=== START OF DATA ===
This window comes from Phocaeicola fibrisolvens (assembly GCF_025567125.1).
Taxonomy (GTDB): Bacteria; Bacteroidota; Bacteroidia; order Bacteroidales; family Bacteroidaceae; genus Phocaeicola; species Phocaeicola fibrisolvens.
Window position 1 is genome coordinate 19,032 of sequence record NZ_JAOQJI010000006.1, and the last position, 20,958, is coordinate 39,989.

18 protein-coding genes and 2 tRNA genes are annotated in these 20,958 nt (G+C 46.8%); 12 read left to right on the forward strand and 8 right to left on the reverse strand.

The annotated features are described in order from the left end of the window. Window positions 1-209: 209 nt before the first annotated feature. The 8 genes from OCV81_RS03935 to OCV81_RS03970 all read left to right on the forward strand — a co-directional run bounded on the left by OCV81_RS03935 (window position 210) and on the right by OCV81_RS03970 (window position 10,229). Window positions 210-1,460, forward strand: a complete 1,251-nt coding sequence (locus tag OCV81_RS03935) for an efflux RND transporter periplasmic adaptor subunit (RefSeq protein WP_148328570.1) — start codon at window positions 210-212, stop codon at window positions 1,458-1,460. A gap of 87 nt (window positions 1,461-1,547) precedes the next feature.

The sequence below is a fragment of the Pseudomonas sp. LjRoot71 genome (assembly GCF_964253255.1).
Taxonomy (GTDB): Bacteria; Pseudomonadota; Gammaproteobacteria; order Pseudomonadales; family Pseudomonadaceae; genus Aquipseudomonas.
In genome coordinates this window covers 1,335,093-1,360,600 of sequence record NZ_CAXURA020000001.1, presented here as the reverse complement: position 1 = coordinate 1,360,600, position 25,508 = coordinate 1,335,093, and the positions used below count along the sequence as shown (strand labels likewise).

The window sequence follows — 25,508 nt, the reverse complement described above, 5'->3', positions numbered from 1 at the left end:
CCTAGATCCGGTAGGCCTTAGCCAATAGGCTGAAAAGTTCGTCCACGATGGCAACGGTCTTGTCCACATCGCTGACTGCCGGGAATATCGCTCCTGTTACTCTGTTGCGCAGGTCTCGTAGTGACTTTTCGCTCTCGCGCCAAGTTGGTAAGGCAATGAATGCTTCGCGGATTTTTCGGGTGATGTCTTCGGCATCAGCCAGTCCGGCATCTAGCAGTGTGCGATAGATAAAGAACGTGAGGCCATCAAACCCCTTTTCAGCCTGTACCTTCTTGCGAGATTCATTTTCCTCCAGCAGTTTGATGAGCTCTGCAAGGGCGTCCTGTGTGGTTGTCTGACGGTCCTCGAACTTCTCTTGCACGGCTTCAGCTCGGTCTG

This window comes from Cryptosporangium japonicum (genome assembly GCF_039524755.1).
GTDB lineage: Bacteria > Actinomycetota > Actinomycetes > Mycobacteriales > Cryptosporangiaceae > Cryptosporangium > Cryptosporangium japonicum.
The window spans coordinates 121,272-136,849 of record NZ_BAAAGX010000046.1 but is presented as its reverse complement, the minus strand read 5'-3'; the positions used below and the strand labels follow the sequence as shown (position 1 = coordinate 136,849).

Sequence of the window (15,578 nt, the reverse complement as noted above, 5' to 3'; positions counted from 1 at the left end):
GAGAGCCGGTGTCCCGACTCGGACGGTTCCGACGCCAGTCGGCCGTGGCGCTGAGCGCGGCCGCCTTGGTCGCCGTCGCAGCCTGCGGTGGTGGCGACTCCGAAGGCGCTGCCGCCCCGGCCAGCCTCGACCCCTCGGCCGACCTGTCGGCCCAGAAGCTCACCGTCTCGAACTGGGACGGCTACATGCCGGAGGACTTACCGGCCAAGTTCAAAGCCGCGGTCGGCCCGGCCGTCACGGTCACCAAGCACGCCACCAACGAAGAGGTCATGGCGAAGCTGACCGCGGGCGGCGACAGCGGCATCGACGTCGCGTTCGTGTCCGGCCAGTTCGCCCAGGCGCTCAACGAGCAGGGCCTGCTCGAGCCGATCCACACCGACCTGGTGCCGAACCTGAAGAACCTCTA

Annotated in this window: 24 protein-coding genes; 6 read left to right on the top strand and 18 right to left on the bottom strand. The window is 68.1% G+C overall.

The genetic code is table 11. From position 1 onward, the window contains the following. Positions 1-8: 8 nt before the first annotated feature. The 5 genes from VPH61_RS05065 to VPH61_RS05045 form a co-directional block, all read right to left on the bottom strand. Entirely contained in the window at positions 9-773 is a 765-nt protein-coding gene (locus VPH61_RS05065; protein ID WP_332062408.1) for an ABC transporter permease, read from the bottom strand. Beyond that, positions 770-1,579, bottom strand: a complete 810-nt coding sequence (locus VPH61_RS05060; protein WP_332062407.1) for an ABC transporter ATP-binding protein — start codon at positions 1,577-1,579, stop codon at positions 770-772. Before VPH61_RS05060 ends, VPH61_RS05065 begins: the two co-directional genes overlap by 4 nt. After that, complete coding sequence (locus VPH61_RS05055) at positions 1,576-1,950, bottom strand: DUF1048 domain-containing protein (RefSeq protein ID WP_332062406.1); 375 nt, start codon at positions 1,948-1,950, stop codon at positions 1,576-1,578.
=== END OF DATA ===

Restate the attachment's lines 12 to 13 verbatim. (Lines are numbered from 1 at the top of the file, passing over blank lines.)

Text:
GTDB lineage: Bacteria > Actinomycetota > Actinomycetes > Mycobacteriales > Cryptosporangiaceae > Cryptosporangium > Cryptosporangium japonicum.
The window spans coordinates 121,272-136,849 of record NZ_BAAAGX010000046.1 but is presented as its reverse complement, the minus strand read 5'-3'; the positions used below and the strand labels follow the sequence as shown (position 1 = coordinate 136,849).